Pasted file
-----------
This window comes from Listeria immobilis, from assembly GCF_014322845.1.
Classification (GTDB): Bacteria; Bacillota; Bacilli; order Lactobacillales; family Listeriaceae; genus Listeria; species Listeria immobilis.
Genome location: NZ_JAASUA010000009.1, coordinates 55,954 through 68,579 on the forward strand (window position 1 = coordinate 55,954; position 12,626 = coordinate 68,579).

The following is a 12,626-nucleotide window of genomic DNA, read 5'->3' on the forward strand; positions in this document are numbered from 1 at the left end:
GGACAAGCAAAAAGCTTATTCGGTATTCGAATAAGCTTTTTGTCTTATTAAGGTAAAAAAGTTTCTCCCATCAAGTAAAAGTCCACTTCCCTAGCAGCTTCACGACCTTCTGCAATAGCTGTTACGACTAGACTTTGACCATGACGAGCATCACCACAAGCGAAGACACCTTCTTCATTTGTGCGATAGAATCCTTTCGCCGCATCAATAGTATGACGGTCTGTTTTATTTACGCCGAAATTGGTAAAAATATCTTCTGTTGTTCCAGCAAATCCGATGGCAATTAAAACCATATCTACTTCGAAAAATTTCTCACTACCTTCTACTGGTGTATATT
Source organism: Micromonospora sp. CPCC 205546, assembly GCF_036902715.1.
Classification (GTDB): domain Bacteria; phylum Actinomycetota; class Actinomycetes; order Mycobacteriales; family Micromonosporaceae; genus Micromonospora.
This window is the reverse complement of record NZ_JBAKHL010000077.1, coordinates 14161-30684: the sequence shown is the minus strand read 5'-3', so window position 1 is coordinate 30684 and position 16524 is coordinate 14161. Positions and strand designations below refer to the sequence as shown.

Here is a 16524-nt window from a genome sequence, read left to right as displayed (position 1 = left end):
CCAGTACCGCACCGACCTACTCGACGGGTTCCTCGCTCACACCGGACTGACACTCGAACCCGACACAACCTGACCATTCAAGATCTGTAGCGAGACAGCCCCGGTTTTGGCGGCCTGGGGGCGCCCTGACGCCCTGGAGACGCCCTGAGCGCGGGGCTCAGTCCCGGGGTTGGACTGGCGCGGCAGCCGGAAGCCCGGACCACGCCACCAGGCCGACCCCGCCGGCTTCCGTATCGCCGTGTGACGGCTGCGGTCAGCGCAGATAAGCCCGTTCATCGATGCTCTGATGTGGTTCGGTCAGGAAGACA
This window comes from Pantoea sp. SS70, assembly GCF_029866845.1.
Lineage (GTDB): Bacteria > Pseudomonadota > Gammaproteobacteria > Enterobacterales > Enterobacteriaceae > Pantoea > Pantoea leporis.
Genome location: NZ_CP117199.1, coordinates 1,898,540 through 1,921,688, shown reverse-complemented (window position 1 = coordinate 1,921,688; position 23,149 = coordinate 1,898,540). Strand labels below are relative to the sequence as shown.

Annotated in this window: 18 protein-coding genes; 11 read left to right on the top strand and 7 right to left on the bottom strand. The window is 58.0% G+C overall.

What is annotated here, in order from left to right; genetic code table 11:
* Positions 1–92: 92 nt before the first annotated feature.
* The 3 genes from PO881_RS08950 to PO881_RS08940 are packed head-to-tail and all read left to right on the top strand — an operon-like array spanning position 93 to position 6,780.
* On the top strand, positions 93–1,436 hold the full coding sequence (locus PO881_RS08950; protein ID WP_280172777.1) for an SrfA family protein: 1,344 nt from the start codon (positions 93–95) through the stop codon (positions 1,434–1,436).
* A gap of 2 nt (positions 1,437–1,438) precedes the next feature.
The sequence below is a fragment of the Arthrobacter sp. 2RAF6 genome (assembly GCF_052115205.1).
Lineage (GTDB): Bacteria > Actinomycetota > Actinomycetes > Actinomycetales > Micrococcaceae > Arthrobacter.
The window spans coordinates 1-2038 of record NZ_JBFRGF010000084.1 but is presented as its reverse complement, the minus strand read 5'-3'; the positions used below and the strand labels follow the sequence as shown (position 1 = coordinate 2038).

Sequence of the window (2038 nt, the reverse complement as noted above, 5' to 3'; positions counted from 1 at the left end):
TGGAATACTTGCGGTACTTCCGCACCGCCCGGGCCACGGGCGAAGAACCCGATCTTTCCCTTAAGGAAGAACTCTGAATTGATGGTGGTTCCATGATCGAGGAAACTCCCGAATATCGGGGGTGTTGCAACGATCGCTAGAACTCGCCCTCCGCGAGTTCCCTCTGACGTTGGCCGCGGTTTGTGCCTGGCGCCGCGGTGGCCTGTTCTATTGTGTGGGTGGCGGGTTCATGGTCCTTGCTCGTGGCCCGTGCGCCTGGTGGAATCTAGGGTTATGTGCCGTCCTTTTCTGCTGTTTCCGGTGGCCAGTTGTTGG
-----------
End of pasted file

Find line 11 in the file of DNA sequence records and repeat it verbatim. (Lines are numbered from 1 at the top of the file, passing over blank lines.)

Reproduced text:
This window comes from Pantoea sp. SS70, assembly GCF_029866845.1.